View Full Version : Gopher control
02-03-2009, 05:49 PM
Who has tried to kill pocket gophers? What works? Has anyone used Talpirid, Kaput, or the sonic/electronic devices? We are in South Central Texas and have an infestation and alot of tunnels, and are wondering what the most effective control is. Thanks!
a plus bob
02-03-2009, 06:46 PM
rozol I use it for moles also works awesome!
a plus bob
02-03-2009, 07:05 PM
forgot to say i get it from helena.ITS made for pocket gophers but works just as well for moles.I tried talprin with no luck plus they will melt and then are useless.have used it for years.
02-03-2009, 09:05 PM
Was doing a little research on the product you mentioned and came across this info:
Looks like a concern is that the deceased animal becomes food for another animal.
I will research further as we have big mole problems around here. The article does talk about control of prairie dogs but the concern would be the same.
Comments from your experiences???
a plus bob
02-03-2009, 09:26 PM
never had any problems I dont do inside of fenced areas with dogs if they are left out all day.usually do three apps.7-10 days apart.$250 for 3 apps.sold in 5 gal buckets around 40-50.00.use less than5 lbs 3 treatments
02-03-2009, 09:47 PM
we buy from helena too, i will check into this product with my dad. the article he found was a small argument against it though. food for thought
02-04-2009, 08:02 AM
gophers or golfers,havent you evr watched caddyshack,stick a water hose in the tunnels or use tnt
02-13-2009, 09:25 PM
best way to know you have killed the animal is to SEE it, with all poisons out there, it can't be guaranteed unless you can see a body, we trap moles and trapping gophers is the best solution, then you know they are dead.
02-16-2010, 11:42 PM
Have a look see here:
Been having some fun killing moles this winter with this trap, might start me a mole skin coat :laugh:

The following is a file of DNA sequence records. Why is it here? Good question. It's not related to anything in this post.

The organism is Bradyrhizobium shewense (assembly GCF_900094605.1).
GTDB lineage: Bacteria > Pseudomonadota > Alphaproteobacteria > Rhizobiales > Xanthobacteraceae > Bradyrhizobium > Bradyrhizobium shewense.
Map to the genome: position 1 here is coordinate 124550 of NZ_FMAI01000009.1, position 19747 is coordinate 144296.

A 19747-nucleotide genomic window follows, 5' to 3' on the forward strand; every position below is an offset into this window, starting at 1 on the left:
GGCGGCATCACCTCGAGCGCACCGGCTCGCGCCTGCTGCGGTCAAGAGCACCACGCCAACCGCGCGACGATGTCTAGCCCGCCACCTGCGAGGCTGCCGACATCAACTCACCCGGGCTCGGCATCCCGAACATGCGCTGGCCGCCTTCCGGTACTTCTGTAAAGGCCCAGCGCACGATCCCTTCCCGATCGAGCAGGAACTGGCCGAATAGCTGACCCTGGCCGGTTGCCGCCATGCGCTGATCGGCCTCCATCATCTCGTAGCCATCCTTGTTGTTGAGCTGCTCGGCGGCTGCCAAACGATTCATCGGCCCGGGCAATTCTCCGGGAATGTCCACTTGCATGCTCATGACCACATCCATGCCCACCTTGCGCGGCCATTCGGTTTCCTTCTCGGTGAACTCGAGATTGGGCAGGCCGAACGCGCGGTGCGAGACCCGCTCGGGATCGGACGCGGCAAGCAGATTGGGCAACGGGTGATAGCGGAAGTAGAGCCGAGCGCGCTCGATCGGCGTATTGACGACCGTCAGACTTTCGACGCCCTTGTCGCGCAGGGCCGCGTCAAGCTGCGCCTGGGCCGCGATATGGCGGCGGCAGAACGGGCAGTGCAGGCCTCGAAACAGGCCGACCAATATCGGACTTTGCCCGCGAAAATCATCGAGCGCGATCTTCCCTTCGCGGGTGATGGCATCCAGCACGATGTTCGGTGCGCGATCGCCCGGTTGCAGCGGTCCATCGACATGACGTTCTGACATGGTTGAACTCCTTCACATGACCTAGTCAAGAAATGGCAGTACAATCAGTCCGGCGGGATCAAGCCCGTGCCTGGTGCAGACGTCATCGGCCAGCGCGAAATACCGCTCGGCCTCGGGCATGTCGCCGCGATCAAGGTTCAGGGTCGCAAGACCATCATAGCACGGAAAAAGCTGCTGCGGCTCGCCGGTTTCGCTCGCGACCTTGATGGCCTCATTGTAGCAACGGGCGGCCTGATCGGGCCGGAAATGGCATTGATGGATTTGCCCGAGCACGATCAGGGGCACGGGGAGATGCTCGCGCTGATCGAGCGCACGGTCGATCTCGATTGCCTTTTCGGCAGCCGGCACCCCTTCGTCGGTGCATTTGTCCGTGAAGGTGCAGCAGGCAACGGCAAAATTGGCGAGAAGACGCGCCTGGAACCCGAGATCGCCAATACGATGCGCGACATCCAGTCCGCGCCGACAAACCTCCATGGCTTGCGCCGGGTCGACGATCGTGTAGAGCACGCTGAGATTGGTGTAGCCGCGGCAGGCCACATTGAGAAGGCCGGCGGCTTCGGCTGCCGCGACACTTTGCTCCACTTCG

I'm sure gophers will work with this trap just the same.
02-19-2010, 10:28 AM
I've seen an assistant greenskeeper at a golf course try an array of methods, even C-4. Although it was all quite exciting, ultimately none of his techniques appeared to be effective.
Generally speaking, gophers like to start with tender roots and leaves in ther diet. When it dries out during the year and the new growth becomes less available, sgophers look to other food sources. Baiting when and where there is lots of natural (to them at least) food means your baits are lower on the menu.
Getting the bait in their runs where they have to come in to contact with it does eventually result in their eating it. Just don't be surprised if you do a ton of baiting and they don't seem to be dying off. Macabee style tarps work great, as do box traps. Macabee trapps end to end in a tunnel is ALMOST foolproof. The downside to traps is that you sometimes do more damage digging in to set them than the gophers were doing. But, when you have a dead gopher ion your trap you know you got it. Also, tie a wire to the trap and stake it down. Otherwise you have a free meal waiting for a skunk or coon or dog or coyote , etc.
Not for the feint of heart is Aluminum Phosphide. Application work is simple, probe the ground till you find a tunnel, drop in some pellets, and close the hole. Your done. Very little damage involved and the product just kicks major butt. It is just about the most dangerous and restricted pesticide out there. You need lots of paperwork for it, placarding for your vehicle, and you have the potential of killing not only the gophers but people as well if you are not extremely careful. I had extensive experience with it years ago. We would turn a county park that was more mounds than grass into nothing but grass in a couple of applications.
Grants Giant Killer (sulfur dioxide) works pretty darn good. Similar to the aluminum phosphide but you can get it in farm and retail stores.
If the infestation is as bad as you say it is, I'd spring for a lot of traps and work them that way. Not sure about your license status or requirements in TX, but the EPA is making pelleted, granular, groats, or treated grain rodenticides will become Restricted Use by the end of this year or next. If you have a license you will still be able to buy the baits. The availability to homeowners and unlicensed folks will be gone.
Otherwise the only thing that will be available are bait blocks
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